Militants linked to ISIS released photos showing weapons and equipment they claimed belonged to captured American soldiers in eastern Afghanistan. The photos released Saturday show a U.S. portable rocket launcher, grenades, and other military gear. The U.S. military denied the claims that any soldier had been captured. Reuters

Syria: Government forces carried out an intense air attack on Sunday against rebel-held territory in Aleppo. Rebels had seized military facilities southwest of the city in a major offensive that began on Friday, breaking a month long siege on their positions. Guardian, New York Times

New York Times: Military Success in Syria Gives Putin Upper Hand in U.S. Proxy War
CNN: ISIS captures up to 3,000 people fleeing violence in Iraq, UN says

Yemen: On Saturday, UN special envoy Ismail Ould Cheikh Ahmed announced the suspension of peace talks between Houthi Rebels and the Saudi-backed Yemeni government. The ending of talks, which had been ongoing for over three months in Kuwait, leaves uncertain a weak ceasefire between the warring parties in Yemen. New York Times, Al Jazeera

Ukraine: The Russian-backed president of the separatist region Luhansk People’s Republic in Ukraine was wounded on Saturday in an assassination attempt. Igor Plotnitsky was seriously wounded by a bomb in the city of Luhansk. There has been ongoing fighting between Russian-backed rebels and Ukrainian government forces since April 2014. New York Times

Belgium: ISIS claimed responsibility for the attack on Saturday against two police officers in Charleroi, Belgium. The two police officers were severely wounded at a checkpoint near the city’s police station by a man wielding a machete. The attacker, a 33-year-old Algerian who had been living in Belgium since 2012, was shot by police and died later at a hospital. New York Times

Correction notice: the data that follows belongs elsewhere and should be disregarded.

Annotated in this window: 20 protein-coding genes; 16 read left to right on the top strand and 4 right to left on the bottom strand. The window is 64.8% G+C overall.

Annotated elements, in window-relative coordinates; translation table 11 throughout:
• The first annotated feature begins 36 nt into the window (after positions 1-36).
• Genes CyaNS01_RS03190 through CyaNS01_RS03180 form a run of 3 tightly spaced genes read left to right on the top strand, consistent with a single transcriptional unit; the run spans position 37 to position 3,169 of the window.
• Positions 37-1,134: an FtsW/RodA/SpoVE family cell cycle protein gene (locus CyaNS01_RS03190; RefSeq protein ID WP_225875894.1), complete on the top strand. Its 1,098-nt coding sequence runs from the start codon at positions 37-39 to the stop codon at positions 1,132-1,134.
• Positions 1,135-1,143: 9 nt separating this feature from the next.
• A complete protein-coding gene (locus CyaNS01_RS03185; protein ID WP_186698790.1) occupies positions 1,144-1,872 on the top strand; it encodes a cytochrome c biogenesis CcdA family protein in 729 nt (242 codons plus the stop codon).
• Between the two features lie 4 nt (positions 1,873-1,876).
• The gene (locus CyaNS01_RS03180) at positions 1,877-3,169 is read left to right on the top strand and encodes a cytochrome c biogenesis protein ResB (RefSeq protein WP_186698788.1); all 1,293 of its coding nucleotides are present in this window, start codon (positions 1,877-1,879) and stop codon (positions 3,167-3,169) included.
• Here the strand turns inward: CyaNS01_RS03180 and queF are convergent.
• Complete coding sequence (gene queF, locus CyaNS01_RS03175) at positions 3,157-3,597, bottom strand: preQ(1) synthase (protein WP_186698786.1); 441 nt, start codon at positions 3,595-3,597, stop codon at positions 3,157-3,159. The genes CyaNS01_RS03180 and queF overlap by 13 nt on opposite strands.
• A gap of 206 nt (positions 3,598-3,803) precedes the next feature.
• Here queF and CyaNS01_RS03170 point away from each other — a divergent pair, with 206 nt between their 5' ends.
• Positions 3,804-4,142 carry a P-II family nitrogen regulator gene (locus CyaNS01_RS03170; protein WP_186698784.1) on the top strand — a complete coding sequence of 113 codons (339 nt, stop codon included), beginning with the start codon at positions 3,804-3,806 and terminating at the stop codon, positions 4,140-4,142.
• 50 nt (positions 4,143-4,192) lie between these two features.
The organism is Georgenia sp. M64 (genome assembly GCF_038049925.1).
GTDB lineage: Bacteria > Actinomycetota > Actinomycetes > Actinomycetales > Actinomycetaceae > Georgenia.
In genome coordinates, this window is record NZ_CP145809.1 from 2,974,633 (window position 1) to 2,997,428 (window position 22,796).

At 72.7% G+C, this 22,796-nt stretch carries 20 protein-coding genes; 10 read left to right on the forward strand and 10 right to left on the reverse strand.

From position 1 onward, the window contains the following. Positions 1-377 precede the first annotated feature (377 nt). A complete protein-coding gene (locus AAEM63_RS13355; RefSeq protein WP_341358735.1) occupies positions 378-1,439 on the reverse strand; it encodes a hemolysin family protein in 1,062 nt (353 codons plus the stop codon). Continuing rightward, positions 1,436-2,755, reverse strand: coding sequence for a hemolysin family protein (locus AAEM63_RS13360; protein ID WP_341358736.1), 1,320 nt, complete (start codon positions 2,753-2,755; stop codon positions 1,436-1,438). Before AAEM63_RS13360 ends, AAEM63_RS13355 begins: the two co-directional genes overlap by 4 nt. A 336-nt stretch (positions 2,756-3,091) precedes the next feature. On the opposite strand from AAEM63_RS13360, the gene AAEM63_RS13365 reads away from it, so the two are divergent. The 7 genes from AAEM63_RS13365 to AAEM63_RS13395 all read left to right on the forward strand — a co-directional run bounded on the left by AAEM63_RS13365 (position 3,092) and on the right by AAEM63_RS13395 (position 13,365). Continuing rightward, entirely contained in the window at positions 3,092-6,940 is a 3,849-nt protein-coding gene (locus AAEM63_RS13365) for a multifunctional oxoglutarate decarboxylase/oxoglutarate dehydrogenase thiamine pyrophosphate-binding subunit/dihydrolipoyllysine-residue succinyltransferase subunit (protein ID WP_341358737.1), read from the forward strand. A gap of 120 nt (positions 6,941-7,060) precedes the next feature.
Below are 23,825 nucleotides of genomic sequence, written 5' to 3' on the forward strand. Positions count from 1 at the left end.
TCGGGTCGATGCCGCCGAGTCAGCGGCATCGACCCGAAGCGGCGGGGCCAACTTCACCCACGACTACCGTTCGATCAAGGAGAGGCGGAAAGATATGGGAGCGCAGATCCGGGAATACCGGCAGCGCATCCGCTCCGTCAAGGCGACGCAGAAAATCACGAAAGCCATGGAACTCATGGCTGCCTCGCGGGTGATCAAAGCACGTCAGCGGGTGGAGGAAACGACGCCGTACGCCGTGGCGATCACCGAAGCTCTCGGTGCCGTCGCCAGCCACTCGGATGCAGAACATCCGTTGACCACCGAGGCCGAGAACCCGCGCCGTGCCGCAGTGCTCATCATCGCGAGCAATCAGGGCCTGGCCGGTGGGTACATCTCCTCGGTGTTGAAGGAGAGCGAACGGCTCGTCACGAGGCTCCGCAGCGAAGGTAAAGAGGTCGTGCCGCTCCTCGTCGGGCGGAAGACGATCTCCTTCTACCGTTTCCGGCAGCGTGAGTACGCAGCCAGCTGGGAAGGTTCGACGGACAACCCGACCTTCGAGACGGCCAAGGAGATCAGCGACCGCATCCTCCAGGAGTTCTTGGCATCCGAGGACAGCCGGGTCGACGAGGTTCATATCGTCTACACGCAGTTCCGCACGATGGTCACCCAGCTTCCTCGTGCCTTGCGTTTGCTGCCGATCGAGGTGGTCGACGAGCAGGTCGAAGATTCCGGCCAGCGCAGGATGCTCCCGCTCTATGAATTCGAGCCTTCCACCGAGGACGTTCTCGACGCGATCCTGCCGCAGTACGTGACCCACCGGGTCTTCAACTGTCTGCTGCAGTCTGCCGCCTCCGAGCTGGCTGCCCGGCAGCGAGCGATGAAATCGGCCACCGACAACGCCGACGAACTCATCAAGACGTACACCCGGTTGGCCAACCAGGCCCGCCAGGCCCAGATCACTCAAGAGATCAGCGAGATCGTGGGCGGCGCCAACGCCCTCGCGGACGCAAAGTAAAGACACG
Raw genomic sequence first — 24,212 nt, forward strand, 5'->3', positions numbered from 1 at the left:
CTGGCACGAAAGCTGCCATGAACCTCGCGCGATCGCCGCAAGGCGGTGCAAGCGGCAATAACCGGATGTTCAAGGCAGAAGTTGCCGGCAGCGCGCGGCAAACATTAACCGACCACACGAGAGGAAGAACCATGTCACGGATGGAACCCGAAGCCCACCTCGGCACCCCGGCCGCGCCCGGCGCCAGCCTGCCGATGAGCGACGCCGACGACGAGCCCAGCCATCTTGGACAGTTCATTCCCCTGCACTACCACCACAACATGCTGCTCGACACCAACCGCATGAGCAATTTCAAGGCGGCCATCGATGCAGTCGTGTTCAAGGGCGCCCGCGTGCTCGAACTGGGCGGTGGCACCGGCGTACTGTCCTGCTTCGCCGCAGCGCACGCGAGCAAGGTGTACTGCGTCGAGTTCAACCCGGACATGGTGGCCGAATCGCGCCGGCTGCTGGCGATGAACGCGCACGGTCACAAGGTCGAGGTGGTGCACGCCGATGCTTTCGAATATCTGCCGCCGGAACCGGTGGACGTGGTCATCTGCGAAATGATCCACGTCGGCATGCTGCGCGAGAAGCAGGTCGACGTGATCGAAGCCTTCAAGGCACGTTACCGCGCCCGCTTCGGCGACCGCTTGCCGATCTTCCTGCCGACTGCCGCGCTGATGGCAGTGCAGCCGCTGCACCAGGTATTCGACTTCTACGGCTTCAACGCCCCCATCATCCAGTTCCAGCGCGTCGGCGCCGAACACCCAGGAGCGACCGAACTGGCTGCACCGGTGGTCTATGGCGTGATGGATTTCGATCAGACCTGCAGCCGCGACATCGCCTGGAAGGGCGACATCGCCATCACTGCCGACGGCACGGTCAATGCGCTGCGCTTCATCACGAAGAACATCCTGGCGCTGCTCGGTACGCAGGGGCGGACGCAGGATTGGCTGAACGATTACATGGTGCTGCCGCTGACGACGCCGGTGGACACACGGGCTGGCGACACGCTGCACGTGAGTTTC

Iran: Iran executed a nuclear scientist accused of spying for the United States. The government claims that the Iranian scientist, Shahram Amiri, gave away vital information when he was detained in the United States in 2010. Reuters, Wall Street Journal

Turkey: The State Department announced that it is closing its English language teaching program in Turkey, citing security concerns following last month’s failed coup attempt. About 80 Fulbright Foreign Language Teaching Assistant Program awards were canceled. Other programs, such as the National Security Education Program’s Boren awards and the Critical Language Scholarship, were disrupted as well. New York Times

Washington Post: Muslim cleric’s lawyers decry Turkey’s push for extradition from U.S.